How to Maintain a Wooden Swimming Pool (Part 1)

Home Repairs


Part 1:

– Focus on the wood used for swimming pools

– Step 1: Clean the wood structure of your pool

Part 2:

– Step 2: Degrease the wood

– Step 3: Feed the wood with a saturator

Swimming pools with a wooden structure are very fashionable. They have undeniable aesthetic qualities, combining the beauty of a noble material with the appeal of water.

In principle, they are made of rot-proof wood or wood that has been treated to become rot-proof and are naturally resistant to the elements. If they require regular maintenance, it is mainly for aesthetic reasons.

Under the action of UV light and the weather, the wood of a swimming pool, whatever it is, loses its shine and tends to turn grey. These phenomena are normal and proper maintenance will restore your pool to its beautiful natural wood colour.

Here are the steps to follow to maintain a wood-frame pool.

Focus on the wood used to make pools

Intended to be frequently sprinkled with water, the wood used to build a wood-frame pool must above all be rot-proof. There are two categories of wood:

– Naturally rot-proof wood species, such as teak, iroko, doussiĆ©, dark red meranti, green ebony, red cedar

– Conventional species, mainly pine, treated in an autoclave to become rot-proof: the wood is then impregnated to the core, using a specific process of pressure injection of a fungicidal and insecticidal substance. It is then labelled class IV.

In both cases, the wood used is resistant to humidity, wood-boring insects, and fungi: at no time is the treatment necessary to prevent it from rotting if it is indeed class IV (autoclave treatment) or class V (most exotic species) wood.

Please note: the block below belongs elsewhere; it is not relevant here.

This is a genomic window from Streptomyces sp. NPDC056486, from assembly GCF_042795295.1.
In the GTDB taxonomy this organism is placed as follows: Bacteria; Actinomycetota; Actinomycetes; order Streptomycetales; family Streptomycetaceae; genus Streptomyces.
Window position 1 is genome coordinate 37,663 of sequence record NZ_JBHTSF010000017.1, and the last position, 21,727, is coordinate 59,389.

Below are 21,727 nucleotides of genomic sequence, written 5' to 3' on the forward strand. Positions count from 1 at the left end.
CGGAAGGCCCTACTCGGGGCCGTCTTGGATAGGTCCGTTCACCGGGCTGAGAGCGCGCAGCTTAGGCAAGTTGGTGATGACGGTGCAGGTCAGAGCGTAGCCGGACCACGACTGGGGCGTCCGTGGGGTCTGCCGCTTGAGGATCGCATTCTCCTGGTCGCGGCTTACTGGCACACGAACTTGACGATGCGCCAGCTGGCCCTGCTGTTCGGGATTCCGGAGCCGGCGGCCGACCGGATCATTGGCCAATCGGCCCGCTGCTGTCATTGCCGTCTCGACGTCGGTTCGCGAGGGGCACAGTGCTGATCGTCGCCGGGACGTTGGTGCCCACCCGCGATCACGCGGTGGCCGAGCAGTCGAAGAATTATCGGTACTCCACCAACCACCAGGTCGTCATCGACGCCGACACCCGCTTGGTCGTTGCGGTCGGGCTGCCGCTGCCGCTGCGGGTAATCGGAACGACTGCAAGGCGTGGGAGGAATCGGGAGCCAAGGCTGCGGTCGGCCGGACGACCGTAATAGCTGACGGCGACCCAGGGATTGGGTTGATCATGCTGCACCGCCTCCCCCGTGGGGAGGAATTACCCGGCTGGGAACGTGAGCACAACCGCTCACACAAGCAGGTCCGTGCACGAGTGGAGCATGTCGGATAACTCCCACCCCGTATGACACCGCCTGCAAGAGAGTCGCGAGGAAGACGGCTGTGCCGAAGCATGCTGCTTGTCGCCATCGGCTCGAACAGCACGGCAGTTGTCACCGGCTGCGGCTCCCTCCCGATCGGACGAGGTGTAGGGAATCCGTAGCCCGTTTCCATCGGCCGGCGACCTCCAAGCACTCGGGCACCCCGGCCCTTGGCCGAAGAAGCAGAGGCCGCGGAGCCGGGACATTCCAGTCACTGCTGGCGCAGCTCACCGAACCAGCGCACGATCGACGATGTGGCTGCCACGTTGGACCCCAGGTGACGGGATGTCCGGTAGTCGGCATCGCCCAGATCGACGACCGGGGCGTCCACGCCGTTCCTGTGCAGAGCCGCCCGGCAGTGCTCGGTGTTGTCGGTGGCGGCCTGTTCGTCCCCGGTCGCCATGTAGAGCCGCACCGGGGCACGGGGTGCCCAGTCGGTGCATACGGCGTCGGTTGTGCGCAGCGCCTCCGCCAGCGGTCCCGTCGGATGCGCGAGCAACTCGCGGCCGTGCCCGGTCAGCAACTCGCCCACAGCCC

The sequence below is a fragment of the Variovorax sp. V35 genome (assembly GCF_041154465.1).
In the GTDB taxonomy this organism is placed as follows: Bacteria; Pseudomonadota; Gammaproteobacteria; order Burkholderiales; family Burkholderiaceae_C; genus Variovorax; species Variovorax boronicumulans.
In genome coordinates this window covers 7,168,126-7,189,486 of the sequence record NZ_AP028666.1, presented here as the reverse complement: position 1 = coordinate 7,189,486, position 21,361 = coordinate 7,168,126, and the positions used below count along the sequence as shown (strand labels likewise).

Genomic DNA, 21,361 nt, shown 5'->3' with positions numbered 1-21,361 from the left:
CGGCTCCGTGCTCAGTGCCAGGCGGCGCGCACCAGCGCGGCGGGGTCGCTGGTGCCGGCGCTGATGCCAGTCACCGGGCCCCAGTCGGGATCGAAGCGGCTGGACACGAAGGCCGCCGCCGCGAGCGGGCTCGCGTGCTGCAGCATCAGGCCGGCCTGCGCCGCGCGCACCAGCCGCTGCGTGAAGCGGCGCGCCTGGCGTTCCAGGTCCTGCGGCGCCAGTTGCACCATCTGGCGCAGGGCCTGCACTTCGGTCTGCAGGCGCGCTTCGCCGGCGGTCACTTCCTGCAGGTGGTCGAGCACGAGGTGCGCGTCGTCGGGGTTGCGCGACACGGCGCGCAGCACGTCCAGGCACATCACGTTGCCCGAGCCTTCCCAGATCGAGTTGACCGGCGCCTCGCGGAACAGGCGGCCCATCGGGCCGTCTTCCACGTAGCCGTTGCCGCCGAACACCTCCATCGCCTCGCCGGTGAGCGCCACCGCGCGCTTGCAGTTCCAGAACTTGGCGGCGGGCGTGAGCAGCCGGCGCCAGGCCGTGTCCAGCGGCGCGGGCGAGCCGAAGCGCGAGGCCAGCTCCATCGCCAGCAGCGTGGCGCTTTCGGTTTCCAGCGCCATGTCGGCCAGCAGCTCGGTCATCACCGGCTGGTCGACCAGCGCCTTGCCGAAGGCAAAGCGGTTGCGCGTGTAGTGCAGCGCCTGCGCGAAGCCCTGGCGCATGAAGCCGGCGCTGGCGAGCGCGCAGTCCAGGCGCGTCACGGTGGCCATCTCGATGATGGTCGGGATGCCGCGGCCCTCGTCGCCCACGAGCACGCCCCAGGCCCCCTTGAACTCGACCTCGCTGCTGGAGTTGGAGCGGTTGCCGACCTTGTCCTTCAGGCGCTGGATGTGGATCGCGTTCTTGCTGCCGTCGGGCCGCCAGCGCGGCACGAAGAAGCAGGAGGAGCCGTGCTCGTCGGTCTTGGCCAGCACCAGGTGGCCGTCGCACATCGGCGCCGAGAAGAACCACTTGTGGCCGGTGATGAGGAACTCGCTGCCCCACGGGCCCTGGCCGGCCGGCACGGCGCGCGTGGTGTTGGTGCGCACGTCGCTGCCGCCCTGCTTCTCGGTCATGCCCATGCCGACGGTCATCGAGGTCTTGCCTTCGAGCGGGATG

Namely: wood sold or used in construction, whether for swimming pools or others, is classified into 5 categories, from I to V according to the NF EN 335-2 standard: from class I suitable exclusively for interior use, to class V suitable in a marine environment, in permanent contact with seawater. Class IV corresponds to outdoor wood subject to frequent or permanent humidification.

Therefore, make sure that the wood in your pool is class IV or V. Unfortunately, there are still a few manufacturers offering class III wood pools: in this case, there is not much to do, except to turn you against the seller if you notice that the wood is rotting.

1) Clean the wooden structure of your pool

Under the action of splashes, plant pollution and soil projections, the coping stones, beaches and even the outside walls of your wooden pool get dirty.

A good cleaning is then necessary.

Clean the walls of the pool

There is no fixed periodicity to be respected, clean when the need arises by proceeding as follows :

– Add a little liquid black soap to a bucket of water, otherwise, a squirt of dishwashing liquid will do the trick.

– Arm yourself with a quackgrass brush soaked in soapy water and scrub to remove the deep dirt.

– Rinse thoroughly with a water jet.

Note: If you have a pressure washer, you can use it instead of brushing. Set it to moderate pressure.

Clean wooden curbstones and decks

– Spray frequently with a garden hose to remove most of the pollution.

– From time to time, clean more thoroughly with a brush and soapy water or with the pressure washer.

– Rinse with a jet of water very thoroughly to prevent a soapy residue from making the coping stones slippery.

This post will now continue in part 2 to tell you how to proceed further by removing grease from the wood and how to feed the wood with a saturator.

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